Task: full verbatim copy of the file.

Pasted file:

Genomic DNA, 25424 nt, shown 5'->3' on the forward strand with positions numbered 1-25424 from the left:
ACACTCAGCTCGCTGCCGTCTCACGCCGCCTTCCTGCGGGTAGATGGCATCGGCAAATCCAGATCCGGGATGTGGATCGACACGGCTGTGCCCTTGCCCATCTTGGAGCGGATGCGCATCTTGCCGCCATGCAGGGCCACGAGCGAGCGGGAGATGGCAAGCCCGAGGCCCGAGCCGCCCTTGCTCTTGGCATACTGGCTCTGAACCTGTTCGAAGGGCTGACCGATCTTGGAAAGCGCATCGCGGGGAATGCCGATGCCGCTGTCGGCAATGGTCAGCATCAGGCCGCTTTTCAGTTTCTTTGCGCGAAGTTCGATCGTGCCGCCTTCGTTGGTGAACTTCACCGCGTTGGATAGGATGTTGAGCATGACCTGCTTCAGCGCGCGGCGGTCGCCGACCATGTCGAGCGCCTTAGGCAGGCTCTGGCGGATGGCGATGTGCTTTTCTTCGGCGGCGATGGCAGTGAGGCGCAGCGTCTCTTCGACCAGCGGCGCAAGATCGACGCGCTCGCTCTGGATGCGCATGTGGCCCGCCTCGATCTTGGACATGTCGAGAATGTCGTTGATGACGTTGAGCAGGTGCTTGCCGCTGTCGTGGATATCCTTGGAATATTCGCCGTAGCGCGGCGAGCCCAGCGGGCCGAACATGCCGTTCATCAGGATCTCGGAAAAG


Genomic DNA, 25424 nt, shown 5'->3' on the forward strand with positions numbered 1-25424 from the left:
ACACTCAGCTCGCTGCCGTCTCACGCCGCCTTCCTGCGGGTAGATGGCATCGGCAAATCCAGATCCGGGATGTGGATCGACACGGCTGTGCCCTTGCCCATCTTGGAGCGGATGCGCATCTTGCCGCCATGCAGGGCCACGAGCGAGCGGGAGATGGCAAGCCCGAGGCCCGAGCCGCCCTTGCTCTTGGCATACTGGCTCTGAACCTGTTCGAAGGGCTGACCGATCTTGGAAAGCGCATCGCGGGGAATGCCGATGCCGCTGTCGGCAATGGTCAGCATCAGGCCGCTTTTCAGTTTCTTTGCGCGAAGTTCGATCGTGCCGCCTTCGTTGGTGAACTTCACCGCGTTGGATAGGATGTTGAGCATGACCTGCTTCAGCGCGCGGCGGTCGCCGACCATGTCGAGCGCCTTAGGCAGGCTCTGGCGGATGGCGATGTGCTTTTCTTCGGCGGCGATGGCAGTGAGGCGCAGCGTCTCTTCGACCAGCGGCGCAAGATCGACGCGCTCGCTCTGGATGCGCATGTGGCCCGCCTCGATCTTGGACATGTCGAGAATGTCGTTGATGACGTTGAGCAGGTGCTTGCCGCTGTCGTGGATATCCTTGGAATATTCGCCGTAGCGCGGCGAGCCCAGCGGGCCGAACATGCCGTTCATCAGGATCTCGGAAAAG